Tomorrow I will endeavour to get the emonBase (aka Nanode RF) to communicate with the system and get some of the sensor data up to a remote server.
Central Heating - Revisited
One of the areas in which wireless sensor networks have already made a visible impact, is that of energy monitoring, and there are numerous commercial products available for electricity monitoring, as well as some from the open hardware community.
However, whilst an electricity monitor may help you to shave your electricity bill by a few pounds a year - the area in which smart sensors could really make a difference is in the control of the domestic central heating system.
Here in the UK, where natural gas prices are always on the rise, and we are more reliant on overseas gas, almost every UK gas heated property is using a heating control system that fundamentally has not changed in effectiveness since the 1960s. Most homes are still reliant on a time clock, a poorly located bi-metal thermostat and a couple of motorised valves - at the helm of controlling their greatest energy consuming appliance - the gas central heating boiler.
There are several key places where wireless sensors - and actuators could make an impact on the average domestic heating system.
Firstly - a better thermostat - one that is actually located in the room you wish to control the temperature of! So many houses had their thermostats located in the hallway - that draughty wasted space between the front door and the stairs. With a wireless thermostat, you have one which can be located in the room you are sitting in, and if the thermostat is a display unit like GLCD - then you can have instant feedback on the room temperature.
Radiators located in unoccupied rooms should be shut off, or at least to a minimum, when the room is not occupied. Clearly we don't want the risk of the room being freezing, but if the radiator is fitted with a thermostatic valve, we have the means of individually controlling when that radiator comes on, and to what temperature it heats the room.
By monitoring one a room by room basis, how the house responds to changes in external temperature it should be possible to construct a model of how much heat is needed to keep the various living areas comfortable.
Now that we are approaching the end of August, and with the "heating season" only about a month away, the aim is to put in place and prove, the main elements of an end to end web based smart heating control system. By better informing the occupants, and finer control of the boiler and radiators, a saving of energy should be possible.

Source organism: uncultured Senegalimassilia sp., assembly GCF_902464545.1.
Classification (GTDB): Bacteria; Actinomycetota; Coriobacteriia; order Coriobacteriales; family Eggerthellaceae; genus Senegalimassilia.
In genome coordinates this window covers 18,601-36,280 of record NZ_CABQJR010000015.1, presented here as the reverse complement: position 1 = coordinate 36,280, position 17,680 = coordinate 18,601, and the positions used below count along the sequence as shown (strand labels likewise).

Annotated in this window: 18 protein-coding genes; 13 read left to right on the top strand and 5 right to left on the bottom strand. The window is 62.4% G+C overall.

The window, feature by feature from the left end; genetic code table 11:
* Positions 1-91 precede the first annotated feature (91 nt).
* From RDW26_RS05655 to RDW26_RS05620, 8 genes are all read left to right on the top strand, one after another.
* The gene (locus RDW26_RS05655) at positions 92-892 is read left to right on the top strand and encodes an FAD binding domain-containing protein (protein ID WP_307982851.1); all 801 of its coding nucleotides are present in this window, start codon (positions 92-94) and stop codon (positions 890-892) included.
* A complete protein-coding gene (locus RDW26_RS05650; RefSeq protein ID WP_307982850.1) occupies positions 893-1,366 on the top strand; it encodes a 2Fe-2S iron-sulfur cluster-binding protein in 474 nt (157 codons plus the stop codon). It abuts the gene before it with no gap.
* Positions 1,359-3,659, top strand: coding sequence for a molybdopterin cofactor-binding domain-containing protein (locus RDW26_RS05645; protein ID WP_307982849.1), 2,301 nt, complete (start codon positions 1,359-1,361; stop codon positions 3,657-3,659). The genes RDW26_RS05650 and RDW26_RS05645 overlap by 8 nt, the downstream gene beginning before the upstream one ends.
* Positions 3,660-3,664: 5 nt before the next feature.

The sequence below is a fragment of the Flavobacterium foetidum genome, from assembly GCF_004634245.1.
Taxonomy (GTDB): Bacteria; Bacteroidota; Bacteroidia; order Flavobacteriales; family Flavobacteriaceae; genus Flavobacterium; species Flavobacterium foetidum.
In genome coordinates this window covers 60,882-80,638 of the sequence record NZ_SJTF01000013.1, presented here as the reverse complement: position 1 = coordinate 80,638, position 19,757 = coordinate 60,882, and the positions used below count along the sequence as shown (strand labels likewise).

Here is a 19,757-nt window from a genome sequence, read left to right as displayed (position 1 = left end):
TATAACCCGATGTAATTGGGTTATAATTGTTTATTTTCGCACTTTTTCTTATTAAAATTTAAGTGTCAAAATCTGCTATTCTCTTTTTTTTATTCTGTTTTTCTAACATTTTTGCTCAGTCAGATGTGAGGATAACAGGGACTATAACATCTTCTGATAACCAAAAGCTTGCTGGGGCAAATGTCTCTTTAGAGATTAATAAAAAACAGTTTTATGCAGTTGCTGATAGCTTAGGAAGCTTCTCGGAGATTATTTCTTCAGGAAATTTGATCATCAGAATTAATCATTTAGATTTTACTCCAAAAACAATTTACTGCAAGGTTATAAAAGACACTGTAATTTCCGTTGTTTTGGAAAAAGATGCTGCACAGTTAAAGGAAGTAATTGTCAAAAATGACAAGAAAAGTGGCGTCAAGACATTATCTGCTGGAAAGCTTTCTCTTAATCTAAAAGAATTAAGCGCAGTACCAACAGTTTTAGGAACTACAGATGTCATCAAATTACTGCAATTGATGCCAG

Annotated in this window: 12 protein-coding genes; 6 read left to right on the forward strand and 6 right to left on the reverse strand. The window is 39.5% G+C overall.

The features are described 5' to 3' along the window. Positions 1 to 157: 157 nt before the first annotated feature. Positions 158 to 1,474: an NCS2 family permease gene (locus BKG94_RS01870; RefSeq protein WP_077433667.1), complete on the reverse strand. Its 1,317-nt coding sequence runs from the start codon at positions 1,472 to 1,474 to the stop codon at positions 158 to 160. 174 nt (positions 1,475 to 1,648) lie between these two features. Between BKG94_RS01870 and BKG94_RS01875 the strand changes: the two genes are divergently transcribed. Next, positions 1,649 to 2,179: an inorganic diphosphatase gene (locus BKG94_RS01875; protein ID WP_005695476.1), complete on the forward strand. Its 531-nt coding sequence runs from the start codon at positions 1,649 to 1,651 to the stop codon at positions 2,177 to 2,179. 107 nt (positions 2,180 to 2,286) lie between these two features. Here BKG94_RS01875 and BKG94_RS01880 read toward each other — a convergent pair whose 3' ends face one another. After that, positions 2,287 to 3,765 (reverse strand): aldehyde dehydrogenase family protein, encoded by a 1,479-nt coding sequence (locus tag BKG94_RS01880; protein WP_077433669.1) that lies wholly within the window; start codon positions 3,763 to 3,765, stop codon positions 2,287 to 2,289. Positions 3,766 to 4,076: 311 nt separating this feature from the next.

The WiNodes will be used for room temperature and water temperature sensing - and the high current pwm outputs can be used to drive power resistors - used to close down thermostatic radiator valves when not needed. The GLCD will be the user interface - located in the living room, - easy to get at, simple, intuitive and not buried at the back of some airing cupboard.
Gas Meter Monitoring
If you can measure it - you can control it
Most of us haven't got a clue of how much gas we use in a typical day - and how this can vary wildly with outside temperature.
With simple monitoring it is possible to obtain fine grained reading of the gas meter consumption. I am fortunate that my meter has a reflective patch in the centre of the end zero digit - so I can use an opto reflective sensor to monitor when a unit of 10 litres of gas has been consumed.
With a better knowledge of when gas is being consumed, and how this relates to central heating, water heating and cooking activities will allow these activities to be better co-ordinated with lifestyles. For example if hot water is needed for a morning shower, then this tank heat up period should be incorporated into the morning heating period - when the boiler is already up to temperature and can take the extra load of the hot water coil, without loss of efficiency.
If a bath is required in the evening - then the heating controller should have a bath button - which heats the tank sufficiently for the bath or baths to be taken - and informs the user of when the bath will be ready.